The minimum number of questions is 75 items while the maximum is 265 items. Also, there are 15 experimental questions not included in your summary of scores but counted in the total number of questions. These experimental questions are not included in the scoring as they are being used by exam administrators in gauging future questions for the exam.
• What are the types of questions in the exam?
The questions in NCLEX-RN exam are mostly multiple-choice type of questions with four choices of answer. However, you may also find alternate question types like fill-in-the-blank, drag-and-drop, charts, hotspots and multiple responses types of questions.
On Exam Day
Here are some reminders to keep in mind in preparing for your exam day:
1. Bring an acceptable ID
The name in your ID must match the name in your ATT. Examples of recognized IDs include passport books or cards, driver’s license, permanent residence cards, military identification card and provincial/territorial or state identification card. For international testing centers, only passport books/cards are recognized. You don’t need to bring your ATT.
2. Dress appropriately
Wear comfortable clothes on your exam day. Coats, gloves, scarves and hats will be required to be left outside the testing room. However, exemptions will be made for religious or cultural dresses.
3. Arrive early
It is best to be on the testing center thirty minutes before the exam. Test-takers who will be more than 30 minutes late will need to reregister and pay another exam fee.
4. Comply with pre-examination protocols
Before the exam, your biometrics will be taken. It includes your photograph, signature and palm vein scan. As you enter the testing area, you will not be allowed to bring your paper or any writing materials. The test center provides an on-screen calculator and an erasable note board with marker.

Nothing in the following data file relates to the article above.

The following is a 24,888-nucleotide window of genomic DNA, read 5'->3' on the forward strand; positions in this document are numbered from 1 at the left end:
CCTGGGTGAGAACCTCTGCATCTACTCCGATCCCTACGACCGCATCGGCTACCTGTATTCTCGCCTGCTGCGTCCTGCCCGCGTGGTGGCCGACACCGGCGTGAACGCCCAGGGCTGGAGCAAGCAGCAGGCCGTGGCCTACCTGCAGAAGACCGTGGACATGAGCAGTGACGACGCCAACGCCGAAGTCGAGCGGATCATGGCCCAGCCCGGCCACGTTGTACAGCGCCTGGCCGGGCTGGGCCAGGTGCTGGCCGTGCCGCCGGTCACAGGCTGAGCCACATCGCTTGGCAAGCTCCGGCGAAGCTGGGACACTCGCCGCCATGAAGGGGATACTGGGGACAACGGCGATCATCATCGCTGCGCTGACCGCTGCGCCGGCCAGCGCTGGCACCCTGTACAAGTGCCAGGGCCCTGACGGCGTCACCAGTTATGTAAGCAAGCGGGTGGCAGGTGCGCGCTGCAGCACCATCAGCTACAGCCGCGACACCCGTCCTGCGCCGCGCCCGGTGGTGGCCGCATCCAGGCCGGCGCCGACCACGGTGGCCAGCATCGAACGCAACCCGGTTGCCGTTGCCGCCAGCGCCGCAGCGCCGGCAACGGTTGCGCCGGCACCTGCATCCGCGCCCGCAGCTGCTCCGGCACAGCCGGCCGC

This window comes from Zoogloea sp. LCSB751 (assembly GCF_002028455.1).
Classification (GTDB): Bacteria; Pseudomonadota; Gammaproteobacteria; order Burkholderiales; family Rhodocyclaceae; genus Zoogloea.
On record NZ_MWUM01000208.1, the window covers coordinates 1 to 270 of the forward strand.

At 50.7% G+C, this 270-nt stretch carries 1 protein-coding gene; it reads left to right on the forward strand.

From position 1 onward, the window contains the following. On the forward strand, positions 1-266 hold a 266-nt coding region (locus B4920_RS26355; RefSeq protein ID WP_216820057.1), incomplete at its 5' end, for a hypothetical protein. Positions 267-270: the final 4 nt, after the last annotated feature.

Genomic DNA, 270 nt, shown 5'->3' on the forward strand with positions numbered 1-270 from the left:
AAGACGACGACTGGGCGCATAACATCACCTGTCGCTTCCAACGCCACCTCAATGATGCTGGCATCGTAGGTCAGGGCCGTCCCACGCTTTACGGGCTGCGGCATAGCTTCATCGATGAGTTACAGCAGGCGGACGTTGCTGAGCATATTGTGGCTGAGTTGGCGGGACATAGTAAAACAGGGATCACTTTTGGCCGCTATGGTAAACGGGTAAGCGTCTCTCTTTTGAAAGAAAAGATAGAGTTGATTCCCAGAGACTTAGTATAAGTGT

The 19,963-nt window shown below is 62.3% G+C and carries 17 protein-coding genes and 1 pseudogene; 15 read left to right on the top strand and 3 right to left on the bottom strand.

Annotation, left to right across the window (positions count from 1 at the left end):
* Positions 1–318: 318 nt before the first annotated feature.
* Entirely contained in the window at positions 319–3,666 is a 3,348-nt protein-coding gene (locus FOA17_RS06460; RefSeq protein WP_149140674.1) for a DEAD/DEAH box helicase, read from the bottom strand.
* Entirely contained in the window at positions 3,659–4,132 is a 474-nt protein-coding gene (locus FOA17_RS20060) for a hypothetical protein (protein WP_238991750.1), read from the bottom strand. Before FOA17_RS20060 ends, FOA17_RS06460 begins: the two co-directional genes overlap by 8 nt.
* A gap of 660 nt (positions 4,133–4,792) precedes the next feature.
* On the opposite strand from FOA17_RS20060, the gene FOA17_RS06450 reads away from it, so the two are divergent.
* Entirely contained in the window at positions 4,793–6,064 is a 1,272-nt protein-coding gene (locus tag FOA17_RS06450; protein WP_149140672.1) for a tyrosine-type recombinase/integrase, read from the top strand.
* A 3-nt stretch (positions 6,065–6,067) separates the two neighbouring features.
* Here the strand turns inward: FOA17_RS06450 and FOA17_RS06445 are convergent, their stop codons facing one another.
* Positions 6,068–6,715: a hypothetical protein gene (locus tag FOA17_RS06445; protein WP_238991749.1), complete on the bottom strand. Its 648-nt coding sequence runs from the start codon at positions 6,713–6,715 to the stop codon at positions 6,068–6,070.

5. Complete the exam
Set your pace in answering the exam. Once the test finishes, you will need to answer a short computerized survey. After completing the survey, simply raise your hand and wait for the test administrator to dismiss you.
After the NCLEX
After completing the exam, you will need to wait for approximately six weeks before you receive your official results from your state’s Board of Nursing or Regulatory Body. Some states participate in the Quick Results Service where you can pay $7.95 to receive your unofficial result 48 business hours after the exam. Inquiry about the official results through calls is not available at this time.
Reminders about the Test
• NCLEX is a national test. Taking the test in different states doesn’t change the nature of the exam.
• The number of questions doesn’t matter unless you got 75 questions. Getting 75 questions means you were either consistently below the passing standard or you were consistently above the passing standard in taking the test.
• Getting 256 questions does not automatically mean you failed. It may mean you were consistently around the passing standard as you progress on the entire length of the exam.
• There are many resources available to prepare for the exam but it is best to answer practice questions frequently. It takes time to be accustomed with NCLEX-style questions so trying many practice tests will help you in adapting your test-taking skills with NCLEX.
Also Read: NCLEX Practice Questions
With this guide about the NCLEX test, are you now ready to take this examination? It is best to prepare for the exam weeks before you graduate. The best time to take the exam is right after graduation as you can benefit from being in momentum to review and study.